Bing Crosby, Margot Fonteyn, James Stewart among the interviews that have been found and restored.
More than 90 lost recordings of BBC Radio 4’s Desert Island Discs have been discovered by an audio collector from Lowestoft in Suffolk.
Bing Crosby, Dame Margot Fonteyn, Jimmy Stewart, David Hockney and Dirk Bogarde are among the big names who appear in the episodes found by Richard Harrison.
He described finding the missing recordings which date back to the 1960s and 1970s as “a great feeling”.
Former Discs presenter Sue Lawley said: “Thank God for Mr Lowestoft.”
The voices on the re-discovered tapes speak from a bygone era; clipped, formal, with the odd American accent thrown in.
Amongst the US stars are not just Crosby and Stewart but one of the most popular entertainers of the first half of the 20th Century, the actress and singer Sophie Tucker. Unlike these men, but like many others on the list, Tucker is no longer a household name.
Many of the luxuries chosen by the interviewees being cast away are also of a different time.
Fonteyn asks for the kind of “mask that skin divers use”.
Bogarde wants John Singer Sargent’s “haunting” portrait of the Sitwell family, pointing out that he could turn it into a tent or a raft if he needed to.
Bob Monkhouse asks for a “large colour picture of Marilyn Monroe to remind me of what I’m supposed to forget”.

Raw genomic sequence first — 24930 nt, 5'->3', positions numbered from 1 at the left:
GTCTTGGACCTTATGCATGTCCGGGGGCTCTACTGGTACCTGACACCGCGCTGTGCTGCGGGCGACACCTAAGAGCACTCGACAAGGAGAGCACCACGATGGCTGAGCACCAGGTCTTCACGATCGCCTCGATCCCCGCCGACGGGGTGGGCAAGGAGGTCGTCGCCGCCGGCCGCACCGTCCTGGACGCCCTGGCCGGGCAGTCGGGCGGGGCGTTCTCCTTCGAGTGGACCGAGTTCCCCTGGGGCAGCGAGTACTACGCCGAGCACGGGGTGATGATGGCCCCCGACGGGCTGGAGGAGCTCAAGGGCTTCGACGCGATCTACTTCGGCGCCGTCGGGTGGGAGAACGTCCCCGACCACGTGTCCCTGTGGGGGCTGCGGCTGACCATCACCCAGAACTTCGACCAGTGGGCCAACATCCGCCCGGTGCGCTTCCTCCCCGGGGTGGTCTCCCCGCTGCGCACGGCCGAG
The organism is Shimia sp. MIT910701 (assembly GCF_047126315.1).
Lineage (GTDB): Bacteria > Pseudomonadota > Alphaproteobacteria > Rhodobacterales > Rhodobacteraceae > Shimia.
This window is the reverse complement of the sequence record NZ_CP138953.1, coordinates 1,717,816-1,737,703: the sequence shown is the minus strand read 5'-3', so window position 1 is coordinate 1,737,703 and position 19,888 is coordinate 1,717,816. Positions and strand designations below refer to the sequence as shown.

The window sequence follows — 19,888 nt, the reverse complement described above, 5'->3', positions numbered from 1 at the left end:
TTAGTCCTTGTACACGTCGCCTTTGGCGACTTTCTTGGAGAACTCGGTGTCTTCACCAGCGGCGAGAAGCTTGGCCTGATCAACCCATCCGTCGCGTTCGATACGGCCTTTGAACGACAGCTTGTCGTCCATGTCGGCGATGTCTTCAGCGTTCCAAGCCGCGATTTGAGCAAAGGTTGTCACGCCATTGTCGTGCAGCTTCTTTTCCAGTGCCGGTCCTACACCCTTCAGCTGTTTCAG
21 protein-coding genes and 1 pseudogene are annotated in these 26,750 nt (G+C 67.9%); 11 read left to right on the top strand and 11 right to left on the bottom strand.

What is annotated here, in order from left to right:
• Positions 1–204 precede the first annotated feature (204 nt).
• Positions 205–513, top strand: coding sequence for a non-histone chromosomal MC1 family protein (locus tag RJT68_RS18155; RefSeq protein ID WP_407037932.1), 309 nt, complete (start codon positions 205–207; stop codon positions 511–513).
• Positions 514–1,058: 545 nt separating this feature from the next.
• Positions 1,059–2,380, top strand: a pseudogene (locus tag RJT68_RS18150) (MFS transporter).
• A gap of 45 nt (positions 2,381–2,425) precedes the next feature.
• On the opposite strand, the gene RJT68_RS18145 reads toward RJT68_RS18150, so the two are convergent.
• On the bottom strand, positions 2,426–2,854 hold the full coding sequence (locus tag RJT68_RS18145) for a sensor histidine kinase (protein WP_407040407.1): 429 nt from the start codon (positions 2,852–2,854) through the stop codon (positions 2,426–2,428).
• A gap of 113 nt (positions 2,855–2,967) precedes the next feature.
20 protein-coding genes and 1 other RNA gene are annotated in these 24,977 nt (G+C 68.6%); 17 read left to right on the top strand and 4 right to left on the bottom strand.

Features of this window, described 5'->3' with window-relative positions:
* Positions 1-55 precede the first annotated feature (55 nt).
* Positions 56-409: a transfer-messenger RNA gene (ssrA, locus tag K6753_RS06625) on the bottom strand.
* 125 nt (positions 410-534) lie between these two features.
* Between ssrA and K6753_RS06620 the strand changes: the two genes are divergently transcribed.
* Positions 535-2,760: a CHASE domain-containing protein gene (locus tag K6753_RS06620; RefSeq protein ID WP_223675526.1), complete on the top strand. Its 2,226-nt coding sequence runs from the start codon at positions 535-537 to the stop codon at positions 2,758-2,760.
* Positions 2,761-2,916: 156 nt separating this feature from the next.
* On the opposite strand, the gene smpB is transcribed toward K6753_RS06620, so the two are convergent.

As for reading matter, Hockney requests an out of print pornographic book, Route 69 by Floyd Carter, “otherwise you might fantasise too much on the island”.
Crosby wants Roget’s Thesaurus because with that, and a sharp stick, “I could do some useful writing”.
The programmes are an insight into the lives of some of the (predominately white male) greats of the last century, many of whom are no longer with us. They are also a window on to a British cultural institution.
I met Richard Harrison at his home in Lowestoft where he told me he’s always been “interested in finding missing radio”. He’s a member of the Radio Circle, a group of enthusiasts who try to locate lost programmes. He says he honed in on Desert Island Discs because it’s “such an iconic programme”.
For years the BBC didn’t automatically archive its radio programmes, so when episodes are missing, collectors like Harrison are dependent on listeners from the period who recorded the shows on reels and cassettes so they could listen again.
Harrison’s attic is stacked full of boxes of recordings he’s bought at car boot sales and, more often, auctions. Some are labelled, others aren’t. In his spare time, he loads them on to his old player to discover what’s on them.
“It’s a great feeling. You open up a box and you have no idea what might be on the tape.”
With the Desert Island Discs, he’s struck radio gold.
Harrison was “most excited” to find, on an unlabelled reel, an episode from 1964 with the award-winning actor Bogarde.
“The neighbours must have wondered what was up. I let out a huge yell of triumph, it was a genuinely great moment”.
In the show, Bogarde tells the presenter Roy Plomley he was determined to be an actor “as soon as I was born”. His first job in the theatre was “cleaning out the gentleman’s lavatory in the Kew Theatre”.
Bogarde went on to star in films including The Servant, Oh! What a Lovely War and Death in Venice. He reveals in the episode that he had “lost my nerve for the theatre”, his first love, and had “decided to pack that in”.